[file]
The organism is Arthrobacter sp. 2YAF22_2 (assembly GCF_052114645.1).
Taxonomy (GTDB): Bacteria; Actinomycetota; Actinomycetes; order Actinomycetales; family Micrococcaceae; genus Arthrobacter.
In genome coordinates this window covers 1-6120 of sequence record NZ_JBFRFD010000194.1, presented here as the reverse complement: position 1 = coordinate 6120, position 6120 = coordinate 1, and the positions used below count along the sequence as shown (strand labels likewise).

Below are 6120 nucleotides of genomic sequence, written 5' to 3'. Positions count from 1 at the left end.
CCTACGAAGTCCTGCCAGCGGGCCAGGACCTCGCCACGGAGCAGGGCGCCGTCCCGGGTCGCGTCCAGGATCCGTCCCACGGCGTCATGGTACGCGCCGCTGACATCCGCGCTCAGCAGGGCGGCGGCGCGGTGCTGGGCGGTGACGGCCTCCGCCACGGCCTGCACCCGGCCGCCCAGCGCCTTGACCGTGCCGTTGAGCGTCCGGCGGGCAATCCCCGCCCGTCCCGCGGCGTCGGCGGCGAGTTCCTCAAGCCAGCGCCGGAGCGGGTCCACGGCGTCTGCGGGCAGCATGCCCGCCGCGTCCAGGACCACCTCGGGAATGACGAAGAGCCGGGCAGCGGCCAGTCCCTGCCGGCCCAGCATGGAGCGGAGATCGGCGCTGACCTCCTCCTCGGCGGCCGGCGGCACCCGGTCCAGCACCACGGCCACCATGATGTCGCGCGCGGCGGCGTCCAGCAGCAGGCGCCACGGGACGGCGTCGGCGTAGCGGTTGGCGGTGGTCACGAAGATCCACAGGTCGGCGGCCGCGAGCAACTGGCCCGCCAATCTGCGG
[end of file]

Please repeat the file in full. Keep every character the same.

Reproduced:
The organism is Arthrobacter sp. 2YAF22_2 (assembly GCF_052114645.1).
Taxonomy (GTDB): Bacteria; Actinomycetota; Actinomycetes; order Actinomycetales; family Micrococcaceae; genus Arthrobacter.
In genome coordinates this window covers 1-6120 of sequence record NZ_JBFRFD010000194.1, presented here as the reverse complement: position 1 = coordinate 6120, position 6120 = coordinate 1, and the positions used below count along the sequence as shown (strand labels likewise).

Below are 6120 nucleotides of genomic sequence, written 5' to 3'. Positions count from 1 at the left end.
CCTACGAAGTCCTGCCAGCGGGCCAGGACCTCGCCACGGAGCAGGGCGCCGTCCCGGGTCGCGTCCAGGATCCGTCCCACGGCGTCATGGTACGCGCCGCTGACATCCGCGCTCAGCAGGGCGGCGGCGCGGTGCTGGGCGGTGACGGCCTCCGCCACGGCCTGCACCCGGCCGCCCAGCGCCTTGACCGTGCCGTTGAGCGTCCGGCGGGCAATCCCCGCCCGTCCCGCGGCGTCGGCGGCGAGTTCCTCAAGCCAGCGCCGGAGCGGGTCCACGGCGTCTGCGGGCAGCATGCCCGCCGCGTCCAGGACCACCTCGGGAATGACGAAGAGCCGGGCAGCGGCCAGTCCCTGCCGGCCCAGCATGGAGCGGAGATCGGCGCTGACCTCCTCCTCGGCGGCCGGCGGCACCCGGTCCAGCACCACGGCCACCATGATGTCGCGCGCGGCGGCGTCCAGCAGCAGGCGCCACGGGACGGCGTCGGCGTAGCGGTTGGCGGTGGTCACGAAGATCCACAGGTCGGCGGCCGCGAGCAACTGGCCCGCCAATCTGCGG